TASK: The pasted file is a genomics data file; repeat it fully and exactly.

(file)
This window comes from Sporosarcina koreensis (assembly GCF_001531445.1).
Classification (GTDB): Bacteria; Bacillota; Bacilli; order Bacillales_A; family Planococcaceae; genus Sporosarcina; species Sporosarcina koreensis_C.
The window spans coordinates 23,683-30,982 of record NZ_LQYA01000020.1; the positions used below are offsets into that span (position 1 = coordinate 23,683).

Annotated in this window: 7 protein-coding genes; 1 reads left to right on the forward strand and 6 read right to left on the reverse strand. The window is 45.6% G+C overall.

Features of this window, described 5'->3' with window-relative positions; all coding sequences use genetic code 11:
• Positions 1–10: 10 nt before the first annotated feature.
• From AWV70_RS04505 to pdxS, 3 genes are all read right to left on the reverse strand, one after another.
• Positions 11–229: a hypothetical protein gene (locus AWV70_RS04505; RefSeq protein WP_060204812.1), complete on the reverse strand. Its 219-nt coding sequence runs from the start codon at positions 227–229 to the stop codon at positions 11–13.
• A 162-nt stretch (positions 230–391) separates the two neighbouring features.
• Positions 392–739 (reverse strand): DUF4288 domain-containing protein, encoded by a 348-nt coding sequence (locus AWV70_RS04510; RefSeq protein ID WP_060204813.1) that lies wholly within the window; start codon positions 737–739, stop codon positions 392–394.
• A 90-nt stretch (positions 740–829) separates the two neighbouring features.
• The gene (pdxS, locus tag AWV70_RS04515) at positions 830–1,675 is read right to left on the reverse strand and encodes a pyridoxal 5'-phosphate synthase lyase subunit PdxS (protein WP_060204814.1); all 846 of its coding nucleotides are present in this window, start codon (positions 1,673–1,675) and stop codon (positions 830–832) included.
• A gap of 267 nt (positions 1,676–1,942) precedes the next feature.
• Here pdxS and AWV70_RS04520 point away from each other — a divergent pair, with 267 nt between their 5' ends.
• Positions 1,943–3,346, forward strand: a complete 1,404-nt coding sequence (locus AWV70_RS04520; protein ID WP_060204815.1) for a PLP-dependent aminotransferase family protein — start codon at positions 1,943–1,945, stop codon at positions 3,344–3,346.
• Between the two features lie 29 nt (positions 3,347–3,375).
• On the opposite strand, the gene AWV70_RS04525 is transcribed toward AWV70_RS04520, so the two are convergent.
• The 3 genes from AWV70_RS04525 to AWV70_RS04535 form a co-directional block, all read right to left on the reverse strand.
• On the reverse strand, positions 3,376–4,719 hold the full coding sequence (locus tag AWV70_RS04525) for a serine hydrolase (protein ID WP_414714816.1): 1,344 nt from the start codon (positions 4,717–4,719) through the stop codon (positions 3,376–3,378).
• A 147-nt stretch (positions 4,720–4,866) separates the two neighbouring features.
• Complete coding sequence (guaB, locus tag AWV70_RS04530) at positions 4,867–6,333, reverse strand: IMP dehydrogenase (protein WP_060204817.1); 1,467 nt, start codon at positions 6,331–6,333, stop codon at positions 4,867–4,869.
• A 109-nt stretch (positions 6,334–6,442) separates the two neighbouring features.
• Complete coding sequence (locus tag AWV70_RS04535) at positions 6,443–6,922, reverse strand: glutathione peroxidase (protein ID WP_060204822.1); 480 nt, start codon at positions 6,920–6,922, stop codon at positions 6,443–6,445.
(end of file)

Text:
This window comes from Sporosarcina koreensis (assembly GCF_001531445.1).
Classification (GTDB): Bacteria; Bacillota; Bacilli; order Bacillales_A; family Planococcaceae; genus Sporosarcina; species Sporosarcina koreensis_C.
The window spans coordinates 23,683-30,982 of record NZ_LQYA01000020.1; the positions used below are offsets into that span (position 1 = coordinate 23,683).

Annotated in this window: 7 protein-coding genes; 1 reads left to right on the forward strand and 6 read right to left on the reverse strand. The window is 45.6% G+C overall.

Features of this window, described 5'->3' with window-relative positions; all coding sequences use genetic code 11:
• Positions 1–10: 10 nt before the first annotated feature.
• From AWV70_RS04505 to pdxS, 3 genes are all read right to left on the reverse strand, one after another.
• Positions 11–229: a hypothetical protein gene (locus AWV70_RS04505; RefSeq protein WP_060204812.1), complete on the reverse strand. Its 219-nt coding sequence runs from the start codon at positions 227–229 to the stop codon at positions 11–13.
• A 162-nt stretch (positions 230–391) separates the two neighbouring features.
• Positions 392–739 (reverse strand): DUF4288 domain-containing protein, encoded by a 348-nt coding sequence (locus AWV70_RS04510; RefSeq protein ID WP_060204813.1) that lies wholly within the window; start codon positions 737–739, stop codon positions 392–394.
• A 90-nt stretch (positions 740–829) separates the two neighbouring features.
• The gene (pdxS, locus tag AWV70_RS04515) at positions 830–1,675 is read right to left on the reverse strand and encodes a pyridoxal 5'-phosphate synthase lyase subunit PdxS (protein WP_060204814.1); all 846 of its coding nucleotides are present in this window, start codon (positions 1,673–1,675) and stop codon (positions 830–832) included.
• A gap of 267 nt (positions 1,676–1,942) precedes the next feature.
• Here pdxS and AWV70_RS04520 point away from each other — a divergent pair, with 267 nt between their 5' ends.
• Positions 1,943–3,346, forward strand: a complete 1,404-nt coding sequence (locus AWV70_RS04520; protein ID WP_060204815.1) for a PLP-dependent aminotransferase family protein — start codon at positions 1,943–1,945, stop codon at positions 3,344–3,346.
• Between the two features lie 29 nt (positions 3,347–3,375).
• On the opposite strand, the gene AWV70_RS04525 is transcribed toward AWV70_RS04520, so the two are convergent.
• The 3 genes from AWV70_RS04525 to AWV70_RS04535 form a co-directional block, all read right to left on the reverse strand.
• On the reverse strand, positions 3,376–4,719 hold the full coding sequence (locus tag AWV70_RS04525) for a serine hydrolase (protein ID WP_414714816.1): 1,344 nt from the start codon (positions 4,717–4,719) through the stop codon (positions 3,376–3,378).
• A 147-nt stretch (positions 4,720–4,866) separates the two neighbouring features.
• Complete coding sequence (guaB, locus tag AWV70_RS04530) at positions 4,867–6,333, reverse strand: IMP dehydrogenase (protein WP_060204817.1); 1,467 nt, start codon at positions 6,331–6,333, stop codon at positions 4,867–4,869.
• A 109-nt stretch (positions 6,334–6,442) separates the two neighbouring features.
• Complete coding sequence (locus tag AWV70_RS04535) at positions 6,443–6,922, reverse strand: glutathione peroxidase (protein ID WP_060204822.1); 480 nt, start codon at positions 6,920–6,922, stop codon at positions 6,443–6,445.